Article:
Hayden’s is a feminist architectural historian’s perspective, brought beautifully and thoughtfully to bear in The Power of Place. In it she examines the terrain of urban landscape theory and history, as well as tells her story of negotiating the terrain of urban practice, sharing various projects undertaken by The Power of Place non-profits arts and humanities group. She believes we must claim the “entire urban cultural landscape as an important part of American history” (111) and that urban preservation “must emphasize public processes and public memory” (ibid).

“It all comes back to community process” (75).

She asserts that cultural geography, architecture, and social history intersect to create the history of cultural landscape, the production of space and human patterns — cultural identity, social history, and urban design are inextricably linked. Hayden follows Lefebvre (1991), who connected the sense of place felt in the cultural landscape (e.g. biological reproduction [body], reproduction of the labor force [housing], and reproduction of social relations [public space of the city] to the political economy. More, the territorial histories are based concretely and critically in race and gender, as space shapes and constrains social reproduction.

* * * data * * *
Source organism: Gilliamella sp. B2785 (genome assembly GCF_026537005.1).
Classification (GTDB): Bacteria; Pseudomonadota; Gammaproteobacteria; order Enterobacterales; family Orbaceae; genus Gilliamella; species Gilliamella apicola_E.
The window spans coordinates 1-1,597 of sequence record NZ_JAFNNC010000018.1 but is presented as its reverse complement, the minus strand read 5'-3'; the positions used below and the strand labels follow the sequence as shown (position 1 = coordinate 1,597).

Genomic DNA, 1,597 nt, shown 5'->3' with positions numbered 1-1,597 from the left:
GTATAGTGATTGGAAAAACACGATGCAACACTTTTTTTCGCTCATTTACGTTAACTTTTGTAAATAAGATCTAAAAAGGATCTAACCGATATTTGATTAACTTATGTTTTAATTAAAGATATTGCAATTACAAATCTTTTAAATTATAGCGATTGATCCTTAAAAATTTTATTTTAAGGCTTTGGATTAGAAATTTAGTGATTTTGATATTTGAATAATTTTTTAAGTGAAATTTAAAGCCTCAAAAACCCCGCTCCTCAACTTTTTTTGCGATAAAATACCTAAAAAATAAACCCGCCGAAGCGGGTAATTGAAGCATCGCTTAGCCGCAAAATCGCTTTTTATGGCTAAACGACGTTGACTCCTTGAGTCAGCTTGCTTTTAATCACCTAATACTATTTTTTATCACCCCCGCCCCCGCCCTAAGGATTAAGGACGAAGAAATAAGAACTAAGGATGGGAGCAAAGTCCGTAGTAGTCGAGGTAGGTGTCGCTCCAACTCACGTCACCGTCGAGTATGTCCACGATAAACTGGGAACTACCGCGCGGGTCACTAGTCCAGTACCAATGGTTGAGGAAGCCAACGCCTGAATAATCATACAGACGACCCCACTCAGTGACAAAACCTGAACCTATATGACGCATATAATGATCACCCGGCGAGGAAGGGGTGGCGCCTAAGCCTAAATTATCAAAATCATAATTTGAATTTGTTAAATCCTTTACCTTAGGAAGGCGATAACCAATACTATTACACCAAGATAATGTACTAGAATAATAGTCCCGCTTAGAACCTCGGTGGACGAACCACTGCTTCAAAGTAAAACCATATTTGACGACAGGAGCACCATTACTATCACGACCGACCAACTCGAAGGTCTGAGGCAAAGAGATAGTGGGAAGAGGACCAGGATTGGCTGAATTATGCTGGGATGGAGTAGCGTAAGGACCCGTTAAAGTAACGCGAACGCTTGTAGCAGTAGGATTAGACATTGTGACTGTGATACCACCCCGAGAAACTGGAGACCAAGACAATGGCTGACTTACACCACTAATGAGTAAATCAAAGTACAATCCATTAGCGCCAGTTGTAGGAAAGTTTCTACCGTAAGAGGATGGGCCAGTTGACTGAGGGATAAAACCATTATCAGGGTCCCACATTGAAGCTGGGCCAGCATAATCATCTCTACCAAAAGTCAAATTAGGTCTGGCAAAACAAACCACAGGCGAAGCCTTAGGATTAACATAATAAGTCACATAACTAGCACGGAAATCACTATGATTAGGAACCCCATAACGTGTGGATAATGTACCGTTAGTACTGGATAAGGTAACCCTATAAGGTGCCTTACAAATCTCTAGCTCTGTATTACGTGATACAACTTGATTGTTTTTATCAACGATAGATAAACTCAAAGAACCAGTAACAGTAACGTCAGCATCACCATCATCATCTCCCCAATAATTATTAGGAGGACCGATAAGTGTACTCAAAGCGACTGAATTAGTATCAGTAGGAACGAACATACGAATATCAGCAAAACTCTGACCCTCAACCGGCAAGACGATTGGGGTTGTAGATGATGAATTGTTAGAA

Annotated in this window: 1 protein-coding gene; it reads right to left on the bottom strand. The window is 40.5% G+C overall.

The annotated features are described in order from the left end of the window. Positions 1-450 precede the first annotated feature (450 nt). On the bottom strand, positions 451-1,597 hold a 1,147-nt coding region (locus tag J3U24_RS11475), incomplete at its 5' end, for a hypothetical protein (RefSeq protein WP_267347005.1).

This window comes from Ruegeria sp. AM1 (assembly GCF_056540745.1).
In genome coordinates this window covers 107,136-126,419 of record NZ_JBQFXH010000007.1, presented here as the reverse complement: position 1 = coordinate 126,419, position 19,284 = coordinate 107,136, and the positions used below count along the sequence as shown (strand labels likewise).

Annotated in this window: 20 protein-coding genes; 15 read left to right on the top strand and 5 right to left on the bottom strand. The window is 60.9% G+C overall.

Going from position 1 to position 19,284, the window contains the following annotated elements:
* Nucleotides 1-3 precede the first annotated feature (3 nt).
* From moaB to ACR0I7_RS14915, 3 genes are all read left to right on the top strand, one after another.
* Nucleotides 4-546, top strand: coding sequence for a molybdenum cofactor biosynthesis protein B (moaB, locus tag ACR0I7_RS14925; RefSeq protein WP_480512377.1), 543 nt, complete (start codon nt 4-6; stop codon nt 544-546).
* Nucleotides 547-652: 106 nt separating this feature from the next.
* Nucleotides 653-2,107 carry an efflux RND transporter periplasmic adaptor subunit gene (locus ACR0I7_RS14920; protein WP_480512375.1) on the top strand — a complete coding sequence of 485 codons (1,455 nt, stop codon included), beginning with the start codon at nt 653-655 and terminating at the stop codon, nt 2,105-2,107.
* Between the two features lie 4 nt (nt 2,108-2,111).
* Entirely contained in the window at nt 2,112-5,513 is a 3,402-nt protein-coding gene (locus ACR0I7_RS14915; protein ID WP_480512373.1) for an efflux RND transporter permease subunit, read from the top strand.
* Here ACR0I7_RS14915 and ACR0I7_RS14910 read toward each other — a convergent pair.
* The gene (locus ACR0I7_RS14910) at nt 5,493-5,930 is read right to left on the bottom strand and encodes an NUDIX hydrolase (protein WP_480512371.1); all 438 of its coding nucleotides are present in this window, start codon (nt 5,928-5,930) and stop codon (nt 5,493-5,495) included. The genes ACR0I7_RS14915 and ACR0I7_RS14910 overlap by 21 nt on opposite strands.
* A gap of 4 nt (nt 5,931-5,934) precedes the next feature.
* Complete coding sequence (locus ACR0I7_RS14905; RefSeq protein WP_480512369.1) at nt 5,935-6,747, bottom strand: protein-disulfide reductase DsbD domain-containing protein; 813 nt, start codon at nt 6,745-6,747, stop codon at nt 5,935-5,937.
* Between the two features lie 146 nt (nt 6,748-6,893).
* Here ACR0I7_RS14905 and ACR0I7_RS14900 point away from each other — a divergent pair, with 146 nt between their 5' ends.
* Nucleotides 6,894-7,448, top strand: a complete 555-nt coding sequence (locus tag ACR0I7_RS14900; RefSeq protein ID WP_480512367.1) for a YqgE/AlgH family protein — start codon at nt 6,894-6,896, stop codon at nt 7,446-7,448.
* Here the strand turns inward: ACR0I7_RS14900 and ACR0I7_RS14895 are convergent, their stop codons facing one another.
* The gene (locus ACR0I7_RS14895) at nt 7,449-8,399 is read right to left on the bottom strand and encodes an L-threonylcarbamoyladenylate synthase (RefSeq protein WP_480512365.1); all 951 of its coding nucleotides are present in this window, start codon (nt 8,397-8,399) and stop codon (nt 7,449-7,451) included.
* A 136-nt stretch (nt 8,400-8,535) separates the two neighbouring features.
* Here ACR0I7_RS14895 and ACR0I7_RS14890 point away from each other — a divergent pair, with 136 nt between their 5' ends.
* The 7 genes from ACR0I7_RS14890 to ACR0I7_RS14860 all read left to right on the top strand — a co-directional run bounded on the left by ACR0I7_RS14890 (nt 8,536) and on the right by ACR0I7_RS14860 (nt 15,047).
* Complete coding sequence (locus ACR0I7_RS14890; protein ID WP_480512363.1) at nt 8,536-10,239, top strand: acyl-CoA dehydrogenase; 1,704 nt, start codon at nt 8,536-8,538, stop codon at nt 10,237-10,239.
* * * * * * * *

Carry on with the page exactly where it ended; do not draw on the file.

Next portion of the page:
Place is especially important because studying it encourages a reclamation of history and recovery of memory. She advocates for architectural preservation, vernacular especially, because those sites are often where conflicts over power were undertaken, “counter-space.” In addition, she argues for environmental protection and landscape preservation, and public art for public memory. Relevant public art engages the historical and material, and has a “new kind of relationship to the people whose history is being represented” (76).